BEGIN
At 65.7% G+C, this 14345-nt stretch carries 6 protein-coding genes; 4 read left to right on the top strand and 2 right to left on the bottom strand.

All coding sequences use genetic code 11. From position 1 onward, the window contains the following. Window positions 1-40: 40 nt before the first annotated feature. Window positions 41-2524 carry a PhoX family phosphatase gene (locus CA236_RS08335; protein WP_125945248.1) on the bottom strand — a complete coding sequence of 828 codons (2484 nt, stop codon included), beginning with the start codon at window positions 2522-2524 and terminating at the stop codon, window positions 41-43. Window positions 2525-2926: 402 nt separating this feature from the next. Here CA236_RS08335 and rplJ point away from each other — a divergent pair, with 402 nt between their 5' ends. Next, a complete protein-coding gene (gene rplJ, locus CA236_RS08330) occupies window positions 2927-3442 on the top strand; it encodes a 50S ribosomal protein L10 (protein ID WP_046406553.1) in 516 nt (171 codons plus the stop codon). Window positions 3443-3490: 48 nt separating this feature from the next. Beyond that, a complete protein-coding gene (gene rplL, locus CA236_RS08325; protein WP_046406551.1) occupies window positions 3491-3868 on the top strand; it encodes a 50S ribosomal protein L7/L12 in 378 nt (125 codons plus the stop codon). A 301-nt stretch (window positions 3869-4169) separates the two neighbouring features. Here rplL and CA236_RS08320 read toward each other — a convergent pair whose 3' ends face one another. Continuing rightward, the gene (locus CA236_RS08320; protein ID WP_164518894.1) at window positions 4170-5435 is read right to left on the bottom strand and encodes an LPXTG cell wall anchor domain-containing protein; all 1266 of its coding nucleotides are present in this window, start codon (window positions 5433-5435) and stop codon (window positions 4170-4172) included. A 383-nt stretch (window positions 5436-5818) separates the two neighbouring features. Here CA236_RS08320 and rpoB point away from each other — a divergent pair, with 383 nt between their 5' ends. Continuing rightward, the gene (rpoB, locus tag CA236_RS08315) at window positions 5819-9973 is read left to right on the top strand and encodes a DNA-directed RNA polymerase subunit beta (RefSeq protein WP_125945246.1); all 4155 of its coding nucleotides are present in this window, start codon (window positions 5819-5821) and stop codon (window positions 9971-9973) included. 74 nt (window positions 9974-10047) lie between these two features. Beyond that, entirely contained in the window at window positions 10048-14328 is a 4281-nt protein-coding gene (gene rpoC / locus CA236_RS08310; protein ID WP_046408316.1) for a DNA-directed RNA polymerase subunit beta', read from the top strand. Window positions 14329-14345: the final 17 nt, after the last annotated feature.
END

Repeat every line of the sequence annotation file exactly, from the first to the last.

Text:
At 65.7% G+C, this 14345-nt stretch carries 6 protein-coding genes; 4 read left to right on the top strand and 2 right to left on the bottom strand.

All coding sequences use genetic code 11. From position 1 onward, the window contains the following. Window positions 1-40: 40 nt before the first annotated feature. Window positions 41-2524 carry a PhoX family phosphatase gene (locus CA236_RS08335; protein WP_125945248.1) on the bottom strand — a complete coding sequence of 828 codons (2484 nt, stop codon included), beginning with the start codon at window positions 2522-2524 and terminating at the stop codon, window positions 41-43. Window positions 2525-2926: 402 nt separating this feature from the next. Here CA236_RS08335 and rplJ point away from each other — a divergent pair, with 402 nt between their 5' ends. Next, a complete protein-coding gene (gene rplJ, locus CA236_RS08330) occupies window positions 2927-3442 on the top strand; it encodes a 50S ribosomal protein L10 (protein ID WP_046406553.1) in 516 nt (171 codons plus the stop codon). Window positions 3443-3490: 48 nt separating this feature from the next. Beyond that, a complete protein-coding gene (gene rplL, locus CA236_RS08325; protein WP_046406551.1) occupies window positions 3491-3868 on the top strand; it encodes a 50S ribosomal protein L7/L12 in 378 nt (125 codons plus the stop codon). A 301-nt stretch (window positions 3869-4169) separates the two neighbouring features. Here rplL and CA236_RS08320 read toward each other — a convergent pair whose 3' ends face one another. Continuing rightward, the gene (locus CA236_RS08320; protein ID WP_164518894.1) at window positions 4170-5435 is read right to left on the bottom strand and encodes an LPXTG cell wall anchor domain-containing protein; all 1266 of its coding nucleotides are present in this window, start codon (window positions 5433-5435) and stop codon (window positions 4170-4172) included. A 383-nt stretch (window positions 5436-5818) separates the two neighbouring features. Here CA236_RS08320 and rpoB point away from each other — a divergent pair, with 383 nt between their 5' ends. Continuing rightward, the gene (rpoB, locus tag CA236_RS08315) at window positions 5819-9973 is read left to right on the top strand and encodes a DNA-directed RNA polymerase subunit beta (RefSeq protein WP_125945246.1); all 4155 of its coding nucleotides are present in this window, start codon (window positions 5819-5821) and stop codon (window positions 9971-9973) included. 74 nt (window positions 9974-10047) lie between these two features. Beyond that, entirely contained in the window at window positions 10048-14328 is a 4281-nt protein-coding gene (gene rpoC / locus CA236_RS08310; protein ID WP_046408316.1) for a DNA-directed RNA polymerase subunit beta', read from the top strand. Window positions 14329-14345: the final 17 nt, after the last annotated feature.